Programs such as this one is very important to help us all to understand about various aspects of our health. Many men come down with prostate problems because they do not understand how to indentify the problems early; therefore, a TV program such as this is really helpful. Only yesterday there was a firestorm about if men should be screened for prostate cancer. The fact that screening identifies cancer earlier in many men is proof that it is beneficial. African American men NEED to be screened and told their results. It is up to them what they do with the information. Seeing that black men tend to have a more aggressive form of prostate cancer, and that these cancers can be treated effectively when they are found early, I have to wonder what is the purpose of the announcement.
My family and I commend OneWorld Progressive Institute, Inc and N’Zinga Shani for putting on these programs that provide us with good health care information. Thank you all.
posted by: Linda on October 27, 2009 9:36pm
After reading this article, I decided to find out from my boyfriend, a 38-yr-old black male, if he was ever tested for prostate cancer. To my surprise, he has not been tested for prostate cancer. Last year, my close firend of 10 years lost his dad to prostate cancer; however, he refuses to have a prostate examination.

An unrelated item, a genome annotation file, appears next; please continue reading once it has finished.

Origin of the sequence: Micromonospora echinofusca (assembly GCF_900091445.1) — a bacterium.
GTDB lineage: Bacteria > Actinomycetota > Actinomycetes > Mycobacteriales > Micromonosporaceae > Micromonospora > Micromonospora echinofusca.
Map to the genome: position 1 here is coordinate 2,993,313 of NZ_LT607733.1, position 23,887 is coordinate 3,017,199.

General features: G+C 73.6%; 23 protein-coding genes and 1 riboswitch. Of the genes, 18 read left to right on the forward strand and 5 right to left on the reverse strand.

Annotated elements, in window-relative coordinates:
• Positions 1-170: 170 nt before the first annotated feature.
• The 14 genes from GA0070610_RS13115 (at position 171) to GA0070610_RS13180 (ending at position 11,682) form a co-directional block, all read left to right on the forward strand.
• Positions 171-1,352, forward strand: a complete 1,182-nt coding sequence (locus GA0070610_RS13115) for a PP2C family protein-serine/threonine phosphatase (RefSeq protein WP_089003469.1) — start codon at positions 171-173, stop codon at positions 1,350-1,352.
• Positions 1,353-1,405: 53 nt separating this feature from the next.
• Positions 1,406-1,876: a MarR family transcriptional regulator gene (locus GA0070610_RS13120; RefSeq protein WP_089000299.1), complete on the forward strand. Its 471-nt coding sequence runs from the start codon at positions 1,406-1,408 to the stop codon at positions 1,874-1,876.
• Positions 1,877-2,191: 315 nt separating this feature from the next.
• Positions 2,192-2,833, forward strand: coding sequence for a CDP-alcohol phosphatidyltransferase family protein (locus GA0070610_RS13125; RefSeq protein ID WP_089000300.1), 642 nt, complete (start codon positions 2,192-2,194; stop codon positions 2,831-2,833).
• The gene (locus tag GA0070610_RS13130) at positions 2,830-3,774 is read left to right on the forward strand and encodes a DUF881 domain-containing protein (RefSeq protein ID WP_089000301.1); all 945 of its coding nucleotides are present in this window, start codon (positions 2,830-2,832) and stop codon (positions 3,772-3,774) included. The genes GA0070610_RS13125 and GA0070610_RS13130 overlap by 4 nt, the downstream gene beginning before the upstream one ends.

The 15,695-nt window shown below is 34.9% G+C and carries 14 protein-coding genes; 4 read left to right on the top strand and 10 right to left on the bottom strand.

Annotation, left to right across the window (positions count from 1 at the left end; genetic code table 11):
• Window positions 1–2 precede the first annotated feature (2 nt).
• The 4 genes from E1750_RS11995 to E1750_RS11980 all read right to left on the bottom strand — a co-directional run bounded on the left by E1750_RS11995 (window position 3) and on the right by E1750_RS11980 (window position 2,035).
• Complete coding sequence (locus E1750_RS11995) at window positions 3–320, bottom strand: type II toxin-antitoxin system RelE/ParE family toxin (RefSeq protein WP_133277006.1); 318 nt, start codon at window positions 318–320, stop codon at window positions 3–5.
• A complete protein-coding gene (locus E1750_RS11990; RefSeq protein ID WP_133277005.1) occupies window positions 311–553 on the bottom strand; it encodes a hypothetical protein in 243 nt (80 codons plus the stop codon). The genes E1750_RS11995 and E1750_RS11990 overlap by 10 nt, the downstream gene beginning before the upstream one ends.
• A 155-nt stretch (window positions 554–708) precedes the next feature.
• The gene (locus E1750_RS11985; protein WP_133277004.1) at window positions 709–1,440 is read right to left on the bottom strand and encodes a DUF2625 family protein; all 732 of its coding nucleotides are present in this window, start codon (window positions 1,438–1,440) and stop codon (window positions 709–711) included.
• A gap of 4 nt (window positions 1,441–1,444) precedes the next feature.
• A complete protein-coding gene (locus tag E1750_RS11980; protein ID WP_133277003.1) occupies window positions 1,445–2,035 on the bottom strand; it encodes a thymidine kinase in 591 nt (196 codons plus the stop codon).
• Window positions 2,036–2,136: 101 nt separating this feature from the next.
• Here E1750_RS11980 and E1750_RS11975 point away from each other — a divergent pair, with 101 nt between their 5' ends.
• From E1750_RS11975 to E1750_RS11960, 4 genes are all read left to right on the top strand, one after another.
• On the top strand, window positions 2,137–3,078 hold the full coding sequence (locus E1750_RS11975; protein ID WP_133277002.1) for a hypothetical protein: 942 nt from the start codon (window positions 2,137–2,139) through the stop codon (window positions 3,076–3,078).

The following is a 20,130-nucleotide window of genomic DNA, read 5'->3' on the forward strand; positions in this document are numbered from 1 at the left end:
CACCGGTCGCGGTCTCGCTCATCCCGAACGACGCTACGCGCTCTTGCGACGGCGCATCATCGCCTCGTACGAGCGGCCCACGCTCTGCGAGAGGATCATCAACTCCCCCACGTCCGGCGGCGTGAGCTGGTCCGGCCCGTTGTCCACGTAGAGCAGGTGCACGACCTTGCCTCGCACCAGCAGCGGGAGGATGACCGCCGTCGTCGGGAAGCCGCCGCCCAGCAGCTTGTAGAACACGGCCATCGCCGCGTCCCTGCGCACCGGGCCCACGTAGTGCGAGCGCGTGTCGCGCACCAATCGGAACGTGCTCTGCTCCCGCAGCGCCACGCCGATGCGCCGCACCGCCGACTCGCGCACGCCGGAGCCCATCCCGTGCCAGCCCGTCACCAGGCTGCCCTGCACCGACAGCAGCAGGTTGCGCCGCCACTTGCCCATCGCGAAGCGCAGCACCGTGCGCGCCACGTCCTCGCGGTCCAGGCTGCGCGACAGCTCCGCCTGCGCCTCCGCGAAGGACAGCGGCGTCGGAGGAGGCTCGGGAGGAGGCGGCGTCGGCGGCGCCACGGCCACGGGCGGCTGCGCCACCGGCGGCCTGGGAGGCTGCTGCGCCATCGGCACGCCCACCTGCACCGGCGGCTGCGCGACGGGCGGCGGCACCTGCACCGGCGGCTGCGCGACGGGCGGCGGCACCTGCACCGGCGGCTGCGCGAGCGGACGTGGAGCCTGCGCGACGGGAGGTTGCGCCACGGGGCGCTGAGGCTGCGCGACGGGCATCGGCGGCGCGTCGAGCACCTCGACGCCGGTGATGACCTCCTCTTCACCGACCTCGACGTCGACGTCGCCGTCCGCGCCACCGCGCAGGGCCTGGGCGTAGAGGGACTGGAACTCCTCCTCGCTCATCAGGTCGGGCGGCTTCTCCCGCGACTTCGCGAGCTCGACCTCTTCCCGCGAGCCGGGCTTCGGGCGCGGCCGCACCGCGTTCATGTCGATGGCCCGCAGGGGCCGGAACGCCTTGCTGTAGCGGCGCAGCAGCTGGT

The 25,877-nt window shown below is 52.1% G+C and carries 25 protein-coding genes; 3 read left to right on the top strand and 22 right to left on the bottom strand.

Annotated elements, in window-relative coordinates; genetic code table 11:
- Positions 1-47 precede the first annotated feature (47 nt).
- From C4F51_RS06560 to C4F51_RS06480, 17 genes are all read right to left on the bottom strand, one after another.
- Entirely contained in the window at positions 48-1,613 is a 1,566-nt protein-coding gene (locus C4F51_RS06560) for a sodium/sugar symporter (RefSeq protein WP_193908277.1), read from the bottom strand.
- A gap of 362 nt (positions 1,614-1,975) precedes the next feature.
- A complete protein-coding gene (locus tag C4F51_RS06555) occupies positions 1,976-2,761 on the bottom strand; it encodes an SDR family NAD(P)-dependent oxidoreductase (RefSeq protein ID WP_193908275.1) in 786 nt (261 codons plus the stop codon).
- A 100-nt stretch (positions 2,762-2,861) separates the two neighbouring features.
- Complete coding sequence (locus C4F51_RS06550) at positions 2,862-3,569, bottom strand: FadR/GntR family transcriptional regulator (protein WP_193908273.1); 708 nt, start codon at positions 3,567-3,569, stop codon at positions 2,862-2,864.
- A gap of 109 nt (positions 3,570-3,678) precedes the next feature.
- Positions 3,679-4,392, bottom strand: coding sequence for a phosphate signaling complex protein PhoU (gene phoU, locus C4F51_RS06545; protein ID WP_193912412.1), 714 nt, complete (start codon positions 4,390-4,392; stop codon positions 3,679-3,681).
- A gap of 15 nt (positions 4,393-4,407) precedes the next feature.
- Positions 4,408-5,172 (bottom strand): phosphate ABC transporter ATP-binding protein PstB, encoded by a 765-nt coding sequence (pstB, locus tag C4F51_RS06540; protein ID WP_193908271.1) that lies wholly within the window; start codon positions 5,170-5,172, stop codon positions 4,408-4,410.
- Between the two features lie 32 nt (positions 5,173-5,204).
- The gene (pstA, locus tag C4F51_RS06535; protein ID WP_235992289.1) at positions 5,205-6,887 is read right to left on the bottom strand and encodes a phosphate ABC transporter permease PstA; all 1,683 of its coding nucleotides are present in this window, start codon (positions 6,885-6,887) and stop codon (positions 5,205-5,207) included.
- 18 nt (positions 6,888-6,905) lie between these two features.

Unfortunately, men are less likely to seek medical attention compared to women. I cannot imagine NOT wanting to know about my health. In fact, I went for my yearly mammogram in 2007 and it was discovered that I had a lump in my right breast. Thankfully, it was benign and I had it removed as a precautionary measure. It is extremely important for men who are at high risk for developing prostrate cancer to get an examination. The earlier the disease is detected the more likely it can be treated or cured.